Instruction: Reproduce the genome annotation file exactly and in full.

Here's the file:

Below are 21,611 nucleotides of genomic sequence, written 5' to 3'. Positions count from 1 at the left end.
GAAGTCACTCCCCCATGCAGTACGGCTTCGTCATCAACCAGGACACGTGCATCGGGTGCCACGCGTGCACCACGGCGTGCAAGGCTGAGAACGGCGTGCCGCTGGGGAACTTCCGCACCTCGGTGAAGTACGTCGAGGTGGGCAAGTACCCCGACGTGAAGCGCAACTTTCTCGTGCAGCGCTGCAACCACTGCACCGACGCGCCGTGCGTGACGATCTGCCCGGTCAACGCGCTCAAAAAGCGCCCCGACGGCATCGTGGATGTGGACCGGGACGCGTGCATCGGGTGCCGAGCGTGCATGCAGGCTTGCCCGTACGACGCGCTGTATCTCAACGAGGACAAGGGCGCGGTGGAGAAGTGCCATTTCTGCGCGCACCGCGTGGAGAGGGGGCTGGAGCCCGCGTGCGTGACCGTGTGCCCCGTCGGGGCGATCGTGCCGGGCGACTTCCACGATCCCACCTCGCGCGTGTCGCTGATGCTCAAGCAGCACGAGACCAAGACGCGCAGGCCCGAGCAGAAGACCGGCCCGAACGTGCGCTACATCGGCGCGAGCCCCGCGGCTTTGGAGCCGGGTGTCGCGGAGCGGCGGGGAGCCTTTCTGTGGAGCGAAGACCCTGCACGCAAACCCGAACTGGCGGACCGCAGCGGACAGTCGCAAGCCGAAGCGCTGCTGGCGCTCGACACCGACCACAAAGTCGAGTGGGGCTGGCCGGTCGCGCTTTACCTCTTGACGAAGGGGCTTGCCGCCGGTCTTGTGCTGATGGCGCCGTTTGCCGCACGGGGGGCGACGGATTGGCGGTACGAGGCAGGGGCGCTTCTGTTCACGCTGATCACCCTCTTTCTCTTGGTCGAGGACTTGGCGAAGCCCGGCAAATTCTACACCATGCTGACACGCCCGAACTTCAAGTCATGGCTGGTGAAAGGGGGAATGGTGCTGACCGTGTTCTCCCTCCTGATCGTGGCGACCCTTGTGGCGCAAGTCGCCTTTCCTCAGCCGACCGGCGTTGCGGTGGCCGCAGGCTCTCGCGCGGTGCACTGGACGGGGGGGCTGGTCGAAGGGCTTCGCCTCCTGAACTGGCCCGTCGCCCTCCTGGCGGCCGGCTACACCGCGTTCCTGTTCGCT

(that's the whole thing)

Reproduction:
Below are 21,611 nucleotides of genomic sequence, written 5' to 3'. Positions count from 1 at the left end.
GAAGTCACTCCCCCATGCAGTACGGCTTCGTCATCAACCAGGACACGTGCATCGGGTGCCACGCGTGCACCACGGCGTGCAAGGCTGAGAACGGCGTGCCGCTGGGGAACTTCCGCACCTCGGTGAAGTACGTCGAGGTGGGCAAGTACCCCGACGTGAAGCGCAACTTTCTCGTGCAGCGCTGCAACCACTGCACCGACGCGCCGTGCGTGACGATCTGCCCGGTCAACGCGCTCAAAAAGCGCCCCGACGGCATCGTGGATGTGGACCGGGACGCGTGCATCGGGTGCCGAGCGTGCATGCAGGCTTGCCCGTACGACGCGCTGTATCTCAACGAGGACAAGGGCGCGGTGGAGAAGTGCCATTTCTGCGCGCACCGCGTGGAGAGGGGGCTGGAGCCCGCGTGCGTGACCGTGTGCCCCGTCGGGGCGATCGTGCCGGGCGACTTCCACGATCCCACCTCGCGCGTGTCGCTGATGCTCAAGCAGCACGAGACCAAGACGCGCAGGCCCGAGCAGAAGACCGGCCCGAACGTGCGCTACATCGGCGCGAGCCCCGCGGCTTTGGAGCCGGGTGTCGCGGAGCGGCGGGGAGCCTTTCTGTGGAGCGAAGACCCTGCACGCAAACCCGAACTGGCGGACCGCAGCGGACAGTCGCAAGCCGAAGCGCTGCTGGCGCTCGACACCGACCACAAAGTCGAGTGGGGCTGGCCGGTCGCGCTTTACCTCTTGACGAAGGGGCTTGCCGCCGGTCTTGTGCTGATGGCGCCGTTTGCCGCACGGGGGGCGACGGATTGGCGGTACGAGGCAGGGGCGCTTCTGTTCACGCTGATCACCCTCTTTCTCTTGGTCGAGGACTTGGCGAAGCCCGGCAAATTCTACACCATGCTGACACGCCCGAACTTCAAGTCATGGCTGGTGAAAGGGGGAATGGTGCTGACCGTGTTCTCCCTCCTGATCGTGGCGACCCTTGTGGCGCAAGTCGCCTTTCCTCAGCCGACCGGCGTTGCGGTGGCCGCAGGCTCTCGCGCGGTGCACTGGACGGGGGGGCTGGTCGAAGGGCTTCGCCTCCTGAACTGGCCCGTCGCCCTCCTGGCGGCCGGCTACACCGCGTTCCTGTTCGCT